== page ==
Here at Niche, we are committed to delivering not only the best advice possible, but also ensuring clients are confident in the avenues available to them, and have a sound knowledge of what we're recommending and why.
Often, our team find that clients come to us invested in plans they don't fully understand. At other times, they may be unsure as to why they've been guided towards them. These are concerns that our team endeavour to address at all times within the financial planning process. However, it’s always useful to learn a little bit more about products you may find yourself considering in the future.
That’s why we’re introducing our latest blog series, which will be taking a look at some of the most popular, and some of the lesser known, financial opportunities available. We’ll be delving into the most important questions when it comes to investing – what the benefits are, the drawbacks and how they could help you make your financial goals and objectives reality.
One of the most enduring investment solutions on the market over the past 30 years has been the Venture Capital Trust (VCT) scheme. Despite having been around for nearly 30 years, they remain a key investment solution available to UK investors since 1995. At the time, a new and innovative way to encourage investment in small and medium enterprises (SMEs), VCTs continue to offer investors the chance to back budding entrepreneurs, while also providing a range of returns and tax incentives. They sit alongside the 1994 Enterprise Investment Scheme (EIS), which also provides similar income tax relief and capital gains tax-free growth.
As Niche Ops Director, Aled Phillips, highlights, “The government gives significant tax incentives for investment into smaller businesses, as these companies are hugely important for the economy. Although higher risk, VCTs bring forth many exciting and innovative companies, and the opportunity to invest in them at an early stage."
Indeed, at Niche, we utilise a panel of VCT providers, which is reviewed regularly through our investment committee and communicating with the providers on a regular basis. And with that, when appropriate, we recommend VCT providers based on the strength of their underlying investments and strategies.
Bolstering the economy
The continued support of a growing number of VCT investors is helping to fund even more, smaller, UK-based companies. A mutually beneficial arrangement, investors committed over £1.1bn to VCTs in the 2021/22 tax year alone.
Many companies supported by VCTs also benefit from having a representative of the investment manager on their board to provide expert insight and mentoring.
VCT money is helping to create jobs, reward innovation and bolster the UK economy. And to complete the circle, the VCT selling the shares it holds in successful underlying companies is good news for investors, as it means more potential for tax-free dividend payments.
The benefits for investors
Although VCTs invest in unlisted or AIM-listed companies, VCTs themselves are listed on the London Stock Exchange, and operate in a regulated environment. When investors purchase new VCT shares, they’re entitled to claim a range of tax incentives on investments. Specifically, they can benefit from:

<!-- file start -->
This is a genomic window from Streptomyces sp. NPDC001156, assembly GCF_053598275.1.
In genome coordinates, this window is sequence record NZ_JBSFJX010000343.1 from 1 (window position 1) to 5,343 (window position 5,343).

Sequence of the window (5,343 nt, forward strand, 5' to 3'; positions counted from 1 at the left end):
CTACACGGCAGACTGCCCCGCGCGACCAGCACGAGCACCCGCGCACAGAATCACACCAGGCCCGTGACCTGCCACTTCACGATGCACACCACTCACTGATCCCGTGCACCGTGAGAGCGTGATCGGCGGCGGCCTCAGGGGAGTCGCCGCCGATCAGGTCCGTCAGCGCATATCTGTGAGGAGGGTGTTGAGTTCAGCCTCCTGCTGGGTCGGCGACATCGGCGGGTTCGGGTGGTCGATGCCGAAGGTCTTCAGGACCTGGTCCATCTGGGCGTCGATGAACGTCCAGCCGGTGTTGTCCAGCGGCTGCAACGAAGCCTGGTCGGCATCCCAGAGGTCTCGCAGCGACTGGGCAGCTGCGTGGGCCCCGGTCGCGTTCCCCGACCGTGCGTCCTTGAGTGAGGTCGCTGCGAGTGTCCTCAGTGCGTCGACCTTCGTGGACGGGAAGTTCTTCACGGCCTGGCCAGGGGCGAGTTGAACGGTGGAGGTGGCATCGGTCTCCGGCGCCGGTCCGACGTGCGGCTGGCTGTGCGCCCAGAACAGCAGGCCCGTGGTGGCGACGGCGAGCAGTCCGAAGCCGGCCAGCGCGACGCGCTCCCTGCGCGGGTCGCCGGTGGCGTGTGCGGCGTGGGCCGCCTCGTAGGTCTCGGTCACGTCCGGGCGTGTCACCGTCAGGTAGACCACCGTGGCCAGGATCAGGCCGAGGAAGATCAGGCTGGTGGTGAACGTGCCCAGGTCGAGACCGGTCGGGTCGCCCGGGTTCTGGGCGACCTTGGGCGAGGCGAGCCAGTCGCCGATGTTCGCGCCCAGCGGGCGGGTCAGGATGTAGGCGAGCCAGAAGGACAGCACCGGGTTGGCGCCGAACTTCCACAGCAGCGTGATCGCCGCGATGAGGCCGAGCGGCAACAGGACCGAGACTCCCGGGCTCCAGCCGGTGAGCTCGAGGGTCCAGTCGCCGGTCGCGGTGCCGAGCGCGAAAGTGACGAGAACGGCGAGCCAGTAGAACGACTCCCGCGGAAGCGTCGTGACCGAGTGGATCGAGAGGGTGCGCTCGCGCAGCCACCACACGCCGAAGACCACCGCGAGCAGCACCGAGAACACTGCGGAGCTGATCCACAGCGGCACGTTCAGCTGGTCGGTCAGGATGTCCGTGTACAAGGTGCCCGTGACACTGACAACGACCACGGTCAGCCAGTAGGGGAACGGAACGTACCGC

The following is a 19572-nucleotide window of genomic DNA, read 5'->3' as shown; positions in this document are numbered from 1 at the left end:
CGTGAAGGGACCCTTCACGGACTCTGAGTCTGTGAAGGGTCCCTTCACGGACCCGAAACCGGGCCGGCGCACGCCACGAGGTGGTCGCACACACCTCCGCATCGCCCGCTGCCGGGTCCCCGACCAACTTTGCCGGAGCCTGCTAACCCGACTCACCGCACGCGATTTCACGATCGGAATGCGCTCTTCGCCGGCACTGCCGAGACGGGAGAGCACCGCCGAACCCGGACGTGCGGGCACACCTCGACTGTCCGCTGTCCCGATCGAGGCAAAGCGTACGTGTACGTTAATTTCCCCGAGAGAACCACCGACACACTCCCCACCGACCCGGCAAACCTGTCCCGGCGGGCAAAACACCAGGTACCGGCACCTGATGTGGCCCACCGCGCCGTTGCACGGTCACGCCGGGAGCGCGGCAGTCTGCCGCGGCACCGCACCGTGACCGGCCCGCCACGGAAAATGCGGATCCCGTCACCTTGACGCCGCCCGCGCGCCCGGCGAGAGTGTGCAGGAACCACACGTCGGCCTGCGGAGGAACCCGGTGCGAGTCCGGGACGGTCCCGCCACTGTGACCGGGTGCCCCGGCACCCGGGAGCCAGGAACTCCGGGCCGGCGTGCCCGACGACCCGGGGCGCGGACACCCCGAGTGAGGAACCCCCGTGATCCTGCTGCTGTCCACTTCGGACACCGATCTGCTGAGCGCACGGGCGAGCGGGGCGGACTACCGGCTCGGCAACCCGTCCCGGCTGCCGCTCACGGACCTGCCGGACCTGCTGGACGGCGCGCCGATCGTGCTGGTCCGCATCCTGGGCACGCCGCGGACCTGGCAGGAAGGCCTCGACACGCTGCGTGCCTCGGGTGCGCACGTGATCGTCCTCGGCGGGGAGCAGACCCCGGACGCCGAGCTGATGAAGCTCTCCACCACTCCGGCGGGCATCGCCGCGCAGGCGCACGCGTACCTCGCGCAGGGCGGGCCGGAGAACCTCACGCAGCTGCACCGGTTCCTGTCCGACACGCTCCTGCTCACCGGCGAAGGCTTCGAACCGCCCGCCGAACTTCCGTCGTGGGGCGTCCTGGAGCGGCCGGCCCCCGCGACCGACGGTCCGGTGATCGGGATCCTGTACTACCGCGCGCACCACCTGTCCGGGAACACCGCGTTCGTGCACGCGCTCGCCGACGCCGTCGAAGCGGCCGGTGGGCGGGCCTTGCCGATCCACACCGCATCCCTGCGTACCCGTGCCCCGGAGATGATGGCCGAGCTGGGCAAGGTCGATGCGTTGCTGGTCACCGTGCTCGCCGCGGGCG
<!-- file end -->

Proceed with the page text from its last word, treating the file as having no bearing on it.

- Up to 30% upfront income tax relief on the amount invested (on up to £200,000 each year), providing shares are held for at least five years. For a £10,000 investment in a VCT, £3,000 can be taken off an investor’s income tax bill – providing the amount of income tax claimed doesn’t exceed the amount of income tax due.
- If VCT shares are sold for a profit, the proceeds won’t be liable for capital gains tax.
- If a VCT pays dividends, there is no tax to pay, and dividends don’t need to be declared on a tax return.
Be aware of the potential drawbacks
Of course, the prospect of an investment that not only provides potentially rewarding returns to both the investor and recipient may seem irresistible. Yet, as with so many investments, it’s imperative to remember that the tax benefits are there to compensate for the high risk of investing into small VCT-qualifying companies.
- The value of an investment in a VCT, and any income from it, can fall as well as rise and investors may not get back the full amount invested.
- Tax treatment may change in the future.
- There is also no guarantee that a VCT will maintain its VCT status. If a VCT loses its qualifying status, tax advantages – such as tax-free dividends and exemption from capital gains tax – will be withdrawn from that point.
- VCT shares can be more volatile than shares listed on the main markets. They may also be harder to sell.
Please remember that VCTs and EISs are considered high-risk investments and are not suitable for everyone. If you are interested in finding out more about whether a VCT may be appropriate for you and your circumstances, then please feel free to contact your adviser directly, or call us on 01633 859555.
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Office: 5 & 6 Waterside Court, Albany St, Newport, NP20 5NT
The value of an investment and the income from it could decrease as well as increase. The return at the end of the investment period is not guaranteed, and you may get back less than you originally invested.
Please note that VCTs are high risk investments and there may be no market for the shares should you wish to dispose of them. Your capital may be at risk.
EISs are very high risk investments. An EIS investment is usually concentrated in one single unquoted trading company. Often there is no market for the shares and it may be difficult to make a disposal. There is a possibility of the chosen company failing.